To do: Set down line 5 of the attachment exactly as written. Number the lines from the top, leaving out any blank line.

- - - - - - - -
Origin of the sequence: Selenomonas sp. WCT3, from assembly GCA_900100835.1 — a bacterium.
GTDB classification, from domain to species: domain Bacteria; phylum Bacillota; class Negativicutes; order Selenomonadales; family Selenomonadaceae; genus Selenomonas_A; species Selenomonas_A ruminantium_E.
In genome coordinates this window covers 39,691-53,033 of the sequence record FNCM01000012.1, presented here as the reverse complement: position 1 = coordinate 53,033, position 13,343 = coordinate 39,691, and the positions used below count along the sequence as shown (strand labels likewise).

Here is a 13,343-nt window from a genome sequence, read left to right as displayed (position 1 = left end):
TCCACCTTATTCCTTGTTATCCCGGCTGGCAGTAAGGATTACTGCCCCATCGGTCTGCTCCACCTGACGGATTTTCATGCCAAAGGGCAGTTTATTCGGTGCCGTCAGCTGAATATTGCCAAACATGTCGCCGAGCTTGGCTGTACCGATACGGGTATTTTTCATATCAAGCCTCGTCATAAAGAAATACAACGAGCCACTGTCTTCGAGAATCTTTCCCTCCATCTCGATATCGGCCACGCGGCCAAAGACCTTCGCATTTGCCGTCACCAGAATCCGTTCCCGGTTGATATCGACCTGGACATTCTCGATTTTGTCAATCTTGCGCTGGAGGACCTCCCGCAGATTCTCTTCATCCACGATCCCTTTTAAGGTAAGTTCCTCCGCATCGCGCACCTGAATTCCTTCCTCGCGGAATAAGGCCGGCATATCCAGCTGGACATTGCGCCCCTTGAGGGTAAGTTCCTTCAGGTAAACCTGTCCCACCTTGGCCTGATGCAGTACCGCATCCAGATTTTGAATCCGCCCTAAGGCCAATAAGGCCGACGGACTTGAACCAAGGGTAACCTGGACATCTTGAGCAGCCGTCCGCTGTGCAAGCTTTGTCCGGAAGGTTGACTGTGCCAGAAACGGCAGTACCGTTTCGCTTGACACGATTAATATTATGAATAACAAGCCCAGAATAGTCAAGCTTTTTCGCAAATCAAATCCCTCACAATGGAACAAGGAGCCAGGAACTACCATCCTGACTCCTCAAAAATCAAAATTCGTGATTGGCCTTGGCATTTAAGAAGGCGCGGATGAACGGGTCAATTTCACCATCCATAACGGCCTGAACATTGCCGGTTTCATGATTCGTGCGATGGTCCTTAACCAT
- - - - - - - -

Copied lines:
TCCACCTTATTCCTTGTTATCCCGGCTGGCAGTAAGGATTACTGCCCCATCGGTCTGCTCCACCTGACGGATTTTCATGCCAAAGGGCAGTTTATTCGGTGCCGTCAGCTGAATATTGCCAAACATGTCGCCGAGCTTGGCTGTACCGATACGGGTATTTTTCATATCAAGCCTCGTCATAAAGAAATACAACGAGCCACTGTCTTCGAGAATCTTTCCCTCCATCTCGATATCGGCCACGCGGCCAAAGACCTTCGCATTTGCCGTCACCAGAATCCGTTCCCGGTTGATATCGACCTGGACATTCTCGATTTTGTCAATCTTGCGCTGGAGGACCTCCCGCAGATTCTCTTCATCCACGATCCCTTTTAAGGTAAGTTCCTCCGCATCGCGCACCTGAATTCCTTCCTCGCGGAATAAGGCCGGCATATCCAGCTGGACATTGCGCCCCTTGAGGGTAAGTTCCTTCAGGTAAACCTGTCCCACCTTGGCCTGATGCAGTACCGCATCCAGATTTTGAATCCGCCCTAAGGCCAATAAGGCCGACGGACTTGAACCAAGGGTAACCTGGACATCTTGAGCAGCCGTCCGCTGTGCAAGCTTTGTCCGGAAGGTTGACTGTGCCAGAAACGGCAGTACCGTTTCGCTTGACACGATTAATATTATGAATAACAAGCCCAGAATAGTCAAGCTTTTTCGCAAATCAAATCCCTCACAATGGAACAAGGAGCCAGGAACTACCATCCTGACTCCTCAAAAATCAAAATTCGTGATTGGCCTTGGCATTTAAGAAGGCGCGGATGAACGGGTCAATTTCACCATCCATAACGGCCTGAACATTGCCGGTTTCATGATTCGTGCGATGGTCCTTAACCAT